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Soylent From a Dietitian's Perspective
Before you dive headfirst into the Soylent lifestyle, it's probably best to consult a doctor or nutritionist.
Before you dive headfirst into the Soylent lifestyle, it's probably best to consult a doctor or nutritionist.
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While Soylent makes no official claims of its product's health benefit beyond offering balanced nutrition, others have filled message board threads with praise for Soylent as the key to fat loss, increased energy, sharper mental focus and even improved sleep. But what do the experts have to say?

"If someone wants to supplement their diet, maybe skip a meal and use [Soylent] instead. That could potentially be OK if it's under the supervision of a dietitian," Dr. Joy Dubost, a spokesperson for the Academy of Nutrition and Dietetics and a registered dietitian, said during an interview.

However, the notion that Soylent can safely be the sole source of sustenance for long or interminable periods of time makes Dubost suspicious. That's because no peer-reviewed studies or clinical trials have been conducted on Soylent's long-term risks and benefits.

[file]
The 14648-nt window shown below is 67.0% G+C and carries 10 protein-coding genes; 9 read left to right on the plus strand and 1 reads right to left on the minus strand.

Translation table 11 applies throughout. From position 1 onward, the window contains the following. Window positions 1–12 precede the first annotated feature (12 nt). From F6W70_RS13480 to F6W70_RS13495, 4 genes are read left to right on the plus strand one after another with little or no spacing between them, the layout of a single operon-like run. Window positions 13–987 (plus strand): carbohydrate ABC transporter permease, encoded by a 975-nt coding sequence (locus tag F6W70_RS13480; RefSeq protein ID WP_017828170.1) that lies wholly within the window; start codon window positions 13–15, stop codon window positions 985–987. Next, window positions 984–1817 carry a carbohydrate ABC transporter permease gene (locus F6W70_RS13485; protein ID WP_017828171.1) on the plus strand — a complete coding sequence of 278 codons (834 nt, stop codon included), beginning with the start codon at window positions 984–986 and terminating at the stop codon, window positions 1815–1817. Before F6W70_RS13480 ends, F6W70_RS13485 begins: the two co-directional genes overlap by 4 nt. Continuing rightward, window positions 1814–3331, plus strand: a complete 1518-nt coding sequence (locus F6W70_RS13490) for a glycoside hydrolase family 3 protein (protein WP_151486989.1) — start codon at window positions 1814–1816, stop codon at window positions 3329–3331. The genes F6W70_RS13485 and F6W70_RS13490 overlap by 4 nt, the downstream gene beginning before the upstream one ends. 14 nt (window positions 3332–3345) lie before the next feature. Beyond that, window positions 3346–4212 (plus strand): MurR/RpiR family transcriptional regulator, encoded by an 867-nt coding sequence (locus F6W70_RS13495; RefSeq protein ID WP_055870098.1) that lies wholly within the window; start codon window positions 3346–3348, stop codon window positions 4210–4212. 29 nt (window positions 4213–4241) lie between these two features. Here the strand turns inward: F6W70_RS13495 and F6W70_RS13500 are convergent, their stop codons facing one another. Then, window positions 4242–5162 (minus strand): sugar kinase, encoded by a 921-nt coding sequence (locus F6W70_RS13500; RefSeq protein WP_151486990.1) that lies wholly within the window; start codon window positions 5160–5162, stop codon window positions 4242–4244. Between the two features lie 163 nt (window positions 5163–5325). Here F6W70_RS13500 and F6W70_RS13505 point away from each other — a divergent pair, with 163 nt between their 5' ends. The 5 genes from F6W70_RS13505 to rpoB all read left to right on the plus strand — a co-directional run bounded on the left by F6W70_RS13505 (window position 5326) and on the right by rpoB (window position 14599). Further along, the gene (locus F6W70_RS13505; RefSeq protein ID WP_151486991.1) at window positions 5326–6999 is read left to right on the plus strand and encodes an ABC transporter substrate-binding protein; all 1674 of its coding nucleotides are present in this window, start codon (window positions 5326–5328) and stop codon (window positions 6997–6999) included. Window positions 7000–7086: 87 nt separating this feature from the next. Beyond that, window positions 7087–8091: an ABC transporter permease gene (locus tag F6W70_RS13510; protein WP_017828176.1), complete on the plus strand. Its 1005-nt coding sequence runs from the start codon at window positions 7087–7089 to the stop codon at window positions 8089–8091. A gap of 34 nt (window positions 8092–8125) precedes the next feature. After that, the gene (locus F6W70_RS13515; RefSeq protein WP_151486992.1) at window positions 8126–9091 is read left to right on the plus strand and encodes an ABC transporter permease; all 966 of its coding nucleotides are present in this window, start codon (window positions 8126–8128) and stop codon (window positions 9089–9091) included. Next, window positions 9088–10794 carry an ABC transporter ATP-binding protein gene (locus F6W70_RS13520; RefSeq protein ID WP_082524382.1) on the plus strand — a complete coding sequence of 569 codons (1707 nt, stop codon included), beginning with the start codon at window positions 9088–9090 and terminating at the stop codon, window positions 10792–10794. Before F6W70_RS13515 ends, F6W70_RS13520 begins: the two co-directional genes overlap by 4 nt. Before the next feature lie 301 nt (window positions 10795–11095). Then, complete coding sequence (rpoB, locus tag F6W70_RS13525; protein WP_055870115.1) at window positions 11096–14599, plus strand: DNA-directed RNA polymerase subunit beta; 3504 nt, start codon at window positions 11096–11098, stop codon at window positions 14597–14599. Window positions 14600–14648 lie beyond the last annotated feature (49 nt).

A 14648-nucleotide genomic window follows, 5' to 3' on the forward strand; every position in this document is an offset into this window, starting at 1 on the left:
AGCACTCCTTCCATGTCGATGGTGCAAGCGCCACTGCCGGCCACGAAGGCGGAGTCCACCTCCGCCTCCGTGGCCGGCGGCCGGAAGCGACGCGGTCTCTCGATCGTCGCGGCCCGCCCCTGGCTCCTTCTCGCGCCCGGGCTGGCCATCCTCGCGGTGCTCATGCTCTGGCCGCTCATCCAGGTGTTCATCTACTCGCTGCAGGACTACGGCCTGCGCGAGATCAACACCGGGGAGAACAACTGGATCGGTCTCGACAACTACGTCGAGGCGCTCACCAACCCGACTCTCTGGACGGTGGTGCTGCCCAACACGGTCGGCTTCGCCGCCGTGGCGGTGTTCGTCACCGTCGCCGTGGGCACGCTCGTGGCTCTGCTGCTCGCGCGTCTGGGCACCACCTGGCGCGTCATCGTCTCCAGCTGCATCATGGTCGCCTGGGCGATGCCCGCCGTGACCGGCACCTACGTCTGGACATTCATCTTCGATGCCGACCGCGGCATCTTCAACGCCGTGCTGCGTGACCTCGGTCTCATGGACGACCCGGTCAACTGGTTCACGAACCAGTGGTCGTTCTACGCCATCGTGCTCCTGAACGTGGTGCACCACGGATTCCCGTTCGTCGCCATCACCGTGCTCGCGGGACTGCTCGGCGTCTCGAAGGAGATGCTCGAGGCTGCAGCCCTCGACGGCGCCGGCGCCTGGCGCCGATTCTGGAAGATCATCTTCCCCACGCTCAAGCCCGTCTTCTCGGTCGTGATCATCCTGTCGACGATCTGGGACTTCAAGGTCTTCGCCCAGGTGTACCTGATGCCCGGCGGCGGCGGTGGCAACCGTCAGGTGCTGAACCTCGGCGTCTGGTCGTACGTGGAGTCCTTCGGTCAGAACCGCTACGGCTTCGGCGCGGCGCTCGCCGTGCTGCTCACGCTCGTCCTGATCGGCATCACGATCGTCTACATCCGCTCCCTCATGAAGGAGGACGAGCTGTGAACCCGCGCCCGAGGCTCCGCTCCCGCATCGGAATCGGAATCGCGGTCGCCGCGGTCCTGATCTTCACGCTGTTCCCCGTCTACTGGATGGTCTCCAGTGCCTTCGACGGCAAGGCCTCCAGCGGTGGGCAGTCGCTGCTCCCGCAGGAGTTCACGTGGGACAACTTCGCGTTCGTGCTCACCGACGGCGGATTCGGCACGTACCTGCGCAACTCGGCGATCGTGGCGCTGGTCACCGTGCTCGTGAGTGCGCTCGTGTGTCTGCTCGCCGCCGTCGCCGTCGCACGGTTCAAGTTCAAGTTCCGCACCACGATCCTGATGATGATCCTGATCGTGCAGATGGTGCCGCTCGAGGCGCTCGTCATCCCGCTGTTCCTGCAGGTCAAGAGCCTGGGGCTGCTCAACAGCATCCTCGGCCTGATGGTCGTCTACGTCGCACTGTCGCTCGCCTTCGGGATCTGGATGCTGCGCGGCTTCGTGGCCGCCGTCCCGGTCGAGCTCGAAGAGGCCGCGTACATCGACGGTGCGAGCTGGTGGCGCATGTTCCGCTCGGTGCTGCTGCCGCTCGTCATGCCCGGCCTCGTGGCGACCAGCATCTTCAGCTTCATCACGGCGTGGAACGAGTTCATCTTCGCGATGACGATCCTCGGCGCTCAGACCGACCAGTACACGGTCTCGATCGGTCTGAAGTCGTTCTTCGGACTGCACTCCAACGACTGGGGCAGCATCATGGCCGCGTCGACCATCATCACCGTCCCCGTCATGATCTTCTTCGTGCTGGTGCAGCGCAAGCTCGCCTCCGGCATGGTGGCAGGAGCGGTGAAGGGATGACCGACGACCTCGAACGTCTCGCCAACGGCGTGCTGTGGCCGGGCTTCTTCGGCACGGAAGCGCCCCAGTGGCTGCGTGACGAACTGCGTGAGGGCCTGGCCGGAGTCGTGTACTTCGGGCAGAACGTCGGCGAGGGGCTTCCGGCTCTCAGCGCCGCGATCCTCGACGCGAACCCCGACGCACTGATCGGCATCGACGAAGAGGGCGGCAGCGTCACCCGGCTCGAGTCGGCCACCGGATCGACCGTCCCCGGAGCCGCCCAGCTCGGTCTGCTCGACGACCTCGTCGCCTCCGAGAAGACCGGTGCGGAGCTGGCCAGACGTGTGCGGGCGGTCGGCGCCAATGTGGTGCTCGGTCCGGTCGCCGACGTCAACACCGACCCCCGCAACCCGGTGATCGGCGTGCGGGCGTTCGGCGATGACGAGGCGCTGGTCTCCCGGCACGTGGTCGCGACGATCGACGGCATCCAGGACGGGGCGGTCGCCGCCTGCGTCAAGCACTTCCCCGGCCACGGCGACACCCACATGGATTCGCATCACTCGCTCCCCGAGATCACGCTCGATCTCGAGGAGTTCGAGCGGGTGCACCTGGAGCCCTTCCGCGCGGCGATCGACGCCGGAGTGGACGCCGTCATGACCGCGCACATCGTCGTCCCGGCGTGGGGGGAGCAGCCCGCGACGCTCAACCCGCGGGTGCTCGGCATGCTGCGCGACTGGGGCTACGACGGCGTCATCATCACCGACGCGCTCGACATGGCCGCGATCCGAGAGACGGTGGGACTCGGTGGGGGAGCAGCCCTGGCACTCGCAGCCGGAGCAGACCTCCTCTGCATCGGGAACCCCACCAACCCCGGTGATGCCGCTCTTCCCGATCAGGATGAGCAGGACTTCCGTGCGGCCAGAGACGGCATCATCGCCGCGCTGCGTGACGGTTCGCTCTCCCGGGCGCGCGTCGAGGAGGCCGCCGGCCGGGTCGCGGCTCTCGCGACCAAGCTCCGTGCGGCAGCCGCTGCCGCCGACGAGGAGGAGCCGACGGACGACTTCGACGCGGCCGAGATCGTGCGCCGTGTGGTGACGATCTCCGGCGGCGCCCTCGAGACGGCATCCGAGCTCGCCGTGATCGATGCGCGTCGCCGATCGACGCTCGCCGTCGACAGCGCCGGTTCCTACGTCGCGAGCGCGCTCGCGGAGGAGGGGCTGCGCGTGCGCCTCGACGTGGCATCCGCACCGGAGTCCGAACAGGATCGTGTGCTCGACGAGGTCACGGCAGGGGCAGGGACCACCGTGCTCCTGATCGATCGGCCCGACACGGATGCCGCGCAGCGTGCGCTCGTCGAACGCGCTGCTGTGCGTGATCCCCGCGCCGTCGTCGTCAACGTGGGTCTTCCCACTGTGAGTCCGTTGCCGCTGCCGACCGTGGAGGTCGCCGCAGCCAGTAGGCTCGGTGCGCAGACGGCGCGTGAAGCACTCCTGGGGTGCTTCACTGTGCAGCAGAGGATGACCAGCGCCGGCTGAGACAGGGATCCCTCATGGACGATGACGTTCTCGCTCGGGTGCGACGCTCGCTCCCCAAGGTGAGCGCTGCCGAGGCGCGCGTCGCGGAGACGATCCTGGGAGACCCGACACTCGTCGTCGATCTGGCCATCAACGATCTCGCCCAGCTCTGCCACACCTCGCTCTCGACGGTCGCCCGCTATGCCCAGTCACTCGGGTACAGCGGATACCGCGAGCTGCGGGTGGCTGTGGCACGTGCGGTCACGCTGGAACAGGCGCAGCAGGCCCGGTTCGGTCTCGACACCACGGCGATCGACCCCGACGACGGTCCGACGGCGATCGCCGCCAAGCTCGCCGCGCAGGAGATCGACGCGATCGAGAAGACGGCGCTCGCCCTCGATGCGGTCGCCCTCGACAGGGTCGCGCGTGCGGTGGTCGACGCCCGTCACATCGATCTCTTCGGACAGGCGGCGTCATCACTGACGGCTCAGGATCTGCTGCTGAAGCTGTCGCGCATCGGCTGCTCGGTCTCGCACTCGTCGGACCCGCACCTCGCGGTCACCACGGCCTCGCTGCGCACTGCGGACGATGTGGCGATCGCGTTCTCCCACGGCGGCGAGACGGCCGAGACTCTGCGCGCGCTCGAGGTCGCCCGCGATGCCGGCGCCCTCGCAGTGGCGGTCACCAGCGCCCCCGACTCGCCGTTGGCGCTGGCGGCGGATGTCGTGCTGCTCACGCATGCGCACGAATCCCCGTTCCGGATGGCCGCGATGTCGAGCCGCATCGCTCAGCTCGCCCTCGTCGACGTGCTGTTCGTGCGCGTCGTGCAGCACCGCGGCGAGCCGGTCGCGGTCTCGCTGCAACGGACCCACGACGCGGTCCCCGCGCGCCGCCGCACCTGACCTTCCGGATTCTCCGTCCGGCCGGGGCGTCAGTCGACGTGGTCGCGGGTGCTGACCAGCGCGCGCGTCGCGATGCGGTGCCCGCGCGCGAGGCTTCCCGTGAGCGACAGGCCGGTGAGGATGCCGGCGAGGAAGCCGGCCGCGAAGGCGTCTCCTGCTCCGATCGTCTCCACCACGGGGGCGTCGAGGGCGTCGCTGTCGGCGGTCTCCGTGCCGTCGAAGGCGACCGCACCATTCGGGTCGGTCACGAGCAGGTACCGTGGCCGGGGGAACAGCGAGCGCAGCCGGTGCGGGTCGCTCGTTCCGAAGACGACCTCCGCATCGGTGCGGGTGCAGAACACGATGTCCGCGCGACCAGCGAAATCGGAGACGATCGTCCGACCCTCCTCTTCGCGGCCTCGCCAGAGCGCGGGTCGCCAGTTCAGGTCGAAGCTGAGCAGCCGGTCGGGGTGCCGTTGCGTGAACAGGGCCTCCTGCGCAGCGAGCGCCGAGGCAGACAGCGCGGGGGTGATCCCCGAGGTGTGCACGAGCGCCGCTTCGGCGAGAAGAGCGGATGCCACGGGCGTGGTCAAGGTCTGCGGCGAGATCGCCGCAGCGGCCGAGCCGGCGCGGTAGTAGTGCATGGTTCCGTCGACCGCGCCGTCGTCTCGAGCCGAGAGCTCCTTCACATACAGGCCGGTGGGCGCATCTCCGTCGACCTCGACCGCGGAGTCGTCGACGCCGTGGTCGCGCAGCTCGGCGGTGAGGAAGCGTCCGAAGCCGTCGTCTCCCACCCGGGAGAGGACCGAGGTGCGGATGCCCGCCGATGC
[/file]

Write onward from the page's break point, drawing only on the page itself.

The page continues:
As a result, Dubost and other experts are skeptical that Soylent's constituent parts are adequate replacements for a healthy diet full of whole foods, that Soylent can elicit the same hormonal cues that help us govern our appetites, or that its balance of nutrients could really be an all-purpose meal for a broad range of ages, lifestyles and activity levels. (Athletes, for example, require more protein per kilogram of bodyweight than desk jockeys.) Soylent also doesn't contain the same array of nonessential nutrients in a healthy diet that have been proven to help ward off chronic disease. "They're making nutrition a one-size-fits-all approach, and nutrition doesn't work that way," Dubost said.

Skipping out on traditional meals means missing out on the experiences that surround them too, whether it's a turkey dinner at grandma's house or a Michelin-starred meal in Provence. "We don't just eat for nutrition; we eat for enjoyment and the sensory experience that food brings," Dubost said. To be clear, Rhinehart doesn't despise conventional food: "I suppose you could live on [Soylent] entirely, but why would you want to? Leisure food is an important part of life and culture" [source: Rhinehart].

Furthermore, Dubost said, while abstaining from food can lead to eating disorders, family dinners help strengthen children's eating habits and enhance familial relationships — and our ancestors would have shaken their heads at a society that considered cooking and eating food to be a burden. "How fast-paced has the world gotten that we can't sit down and have a meal anymore and enjoy it?"

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